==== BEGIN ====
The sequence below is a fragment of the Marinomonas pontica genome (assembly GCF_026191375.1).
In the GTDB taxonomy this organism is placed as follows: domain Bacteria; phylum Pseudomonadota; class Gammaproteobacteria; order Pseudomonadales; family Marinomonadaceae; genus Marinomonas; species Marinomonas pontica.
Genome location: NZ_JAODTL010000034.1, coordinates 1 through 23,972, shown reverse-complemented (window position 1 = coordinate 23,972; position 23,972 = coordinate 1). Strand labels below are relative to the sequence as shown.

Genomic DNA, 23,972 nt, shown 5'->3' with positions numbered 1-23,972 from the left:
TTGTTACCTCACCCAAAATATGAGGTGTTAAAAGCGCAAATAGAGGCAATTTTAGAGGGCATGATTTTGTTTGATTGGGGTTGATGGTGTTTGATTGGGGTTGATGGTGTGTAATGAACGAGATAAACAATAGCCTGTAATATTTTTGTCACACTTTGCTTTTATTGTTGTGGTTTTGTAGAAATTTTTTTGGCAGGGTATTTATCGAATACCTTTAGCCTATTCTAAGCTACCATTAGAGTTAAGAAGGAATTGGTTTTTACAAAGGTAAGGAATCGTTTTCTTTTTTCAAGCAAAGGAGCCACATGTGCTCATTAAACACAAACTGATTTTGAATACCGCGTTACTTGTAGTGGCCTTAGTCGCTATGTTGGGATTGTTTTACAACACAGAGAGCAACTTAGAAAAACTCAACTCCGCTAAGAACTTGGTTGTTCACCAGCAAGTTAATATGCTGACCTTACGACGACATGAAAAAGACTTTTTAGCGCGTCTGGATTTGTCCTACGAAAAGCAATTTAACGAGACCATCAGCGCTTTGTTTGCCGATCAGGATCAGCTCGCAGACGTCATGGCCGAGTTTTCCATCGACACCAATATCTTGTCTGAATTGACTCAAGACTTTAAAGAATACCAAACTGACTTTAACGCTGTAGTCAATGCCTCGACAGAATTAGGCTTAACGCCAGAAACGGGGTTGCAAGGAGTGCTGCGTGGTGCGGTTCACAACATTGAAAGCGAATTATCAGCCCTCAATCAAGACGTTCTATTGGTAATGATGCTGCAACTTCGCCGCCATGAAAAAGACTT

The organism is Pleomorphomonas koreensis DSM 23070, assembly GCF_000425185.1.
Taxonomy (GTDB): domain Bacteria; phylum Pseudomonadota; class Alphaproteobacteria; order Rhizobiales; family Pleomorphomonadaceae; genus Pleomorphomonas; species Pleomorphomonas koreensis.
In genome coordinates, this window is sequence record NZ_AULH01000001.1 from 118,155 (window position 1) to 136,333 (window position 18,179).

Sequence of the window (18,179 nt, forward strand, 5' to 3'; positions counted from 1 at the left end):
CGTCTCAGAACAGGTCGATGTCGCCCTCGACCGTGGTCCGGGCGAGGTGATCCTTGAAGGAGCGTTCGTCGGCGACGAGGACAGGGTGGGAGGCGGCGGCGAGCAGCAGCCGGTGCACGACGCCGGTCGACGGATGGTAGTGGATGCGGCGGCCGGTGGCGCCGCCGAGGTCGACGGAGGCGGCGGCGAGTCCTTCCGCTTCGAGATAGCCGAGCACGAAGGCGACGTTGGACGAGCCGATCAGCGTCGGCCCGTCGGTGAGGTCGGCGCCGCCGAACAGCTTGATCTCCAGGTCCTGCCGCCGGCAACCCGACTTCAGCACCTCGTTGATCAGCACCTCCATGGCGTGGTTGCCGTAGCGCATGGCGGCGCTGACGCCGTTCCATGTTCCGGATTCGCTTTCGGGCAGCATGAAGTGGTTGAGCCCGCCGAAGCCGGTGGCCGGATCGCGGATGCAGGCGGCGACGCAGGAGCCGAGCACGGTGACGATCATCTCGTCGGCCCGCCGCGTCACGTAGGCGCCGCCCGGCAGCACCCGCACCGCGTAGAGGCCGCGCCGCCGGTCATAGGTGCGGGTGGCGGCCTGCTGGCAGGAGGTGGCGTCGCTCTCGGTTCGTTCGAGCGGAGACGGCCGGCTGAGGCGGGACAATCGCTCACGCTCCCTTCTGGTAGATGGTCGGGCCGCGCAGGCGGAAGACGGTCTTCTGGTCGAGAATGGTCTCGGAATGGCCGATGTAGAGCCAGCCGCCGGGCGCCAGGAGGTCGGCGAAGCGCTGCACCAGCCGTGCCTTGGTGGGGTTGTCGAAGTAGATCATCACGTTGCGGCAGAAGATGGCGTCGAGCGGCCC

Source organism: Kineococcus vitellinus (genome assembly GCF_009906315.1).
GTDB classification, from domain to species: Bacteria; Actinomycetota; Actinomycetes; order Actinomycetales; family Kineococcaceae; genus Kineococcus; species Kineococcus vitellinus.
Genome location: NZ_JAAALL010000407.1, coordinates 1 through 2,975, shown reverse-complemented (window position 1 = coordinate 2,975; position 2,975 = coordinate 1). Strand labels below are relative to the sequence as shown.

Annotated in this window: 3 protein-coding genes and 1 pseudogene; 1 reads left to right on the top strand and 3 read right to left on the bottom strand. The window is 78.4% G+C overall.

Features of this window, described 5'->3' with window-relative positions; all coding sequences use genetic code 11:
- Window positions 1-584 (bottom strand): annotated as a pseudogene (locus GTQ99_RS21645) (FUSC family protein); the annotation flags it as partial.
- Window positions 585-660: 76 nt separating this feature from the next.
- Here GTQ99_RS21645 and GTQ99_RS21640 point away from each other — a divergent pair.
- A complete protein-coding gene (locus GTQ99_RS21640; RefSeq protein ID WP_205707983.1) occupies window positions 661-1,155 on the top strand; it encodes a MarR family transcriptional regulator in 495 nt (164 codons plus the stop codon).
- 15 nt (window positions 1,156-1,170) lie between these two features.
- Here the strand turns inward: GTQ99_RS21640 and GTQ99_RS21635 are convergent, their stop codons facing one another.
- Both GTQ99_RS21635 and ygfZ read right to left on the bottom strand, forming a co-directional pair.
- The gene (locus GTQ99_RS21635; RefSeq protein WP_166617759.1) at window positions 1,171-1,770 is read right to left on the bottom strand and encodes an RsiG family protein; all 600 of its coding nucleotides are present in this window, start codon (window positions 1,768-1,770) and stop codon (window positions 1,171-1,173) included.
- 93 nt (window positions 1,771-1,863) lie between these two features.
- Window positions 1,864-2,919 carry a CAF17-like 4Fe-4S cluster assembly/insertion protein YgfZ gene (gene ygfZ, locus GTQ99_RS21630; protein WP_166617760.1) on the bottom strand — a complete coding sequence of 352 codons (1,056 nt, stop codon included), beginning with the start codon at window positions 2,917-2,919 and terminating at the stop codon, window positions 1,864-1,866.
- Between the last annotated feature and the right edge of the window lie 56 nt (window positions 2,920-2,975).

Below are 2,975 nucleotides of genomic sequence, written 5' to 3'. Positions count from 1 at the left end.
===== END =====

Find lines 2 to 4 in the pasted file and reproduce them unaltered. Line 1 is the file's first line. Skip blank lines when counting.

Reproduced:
In the GTDB taxonomy this organism is placed as follows: domain Bacteria; phylum Pseudomonadota; class Gammaproteobacteria; order Pseudomonadales; family Marinomonadaceae; genus Marinomonas; species Marinomonas pontica.
Genome location: NZ_JAODTL010000034.1, coordinates 1 through 23,972, shown reverse-complemented (window position 1 = coordinate 23,972; position 23,972 = coordinate 1). Strand labels below are relative to the sequence as shown.

Genomic DNA, 23,972 nt, shown 5'->3' with positions numbered 1-23,972 from the left: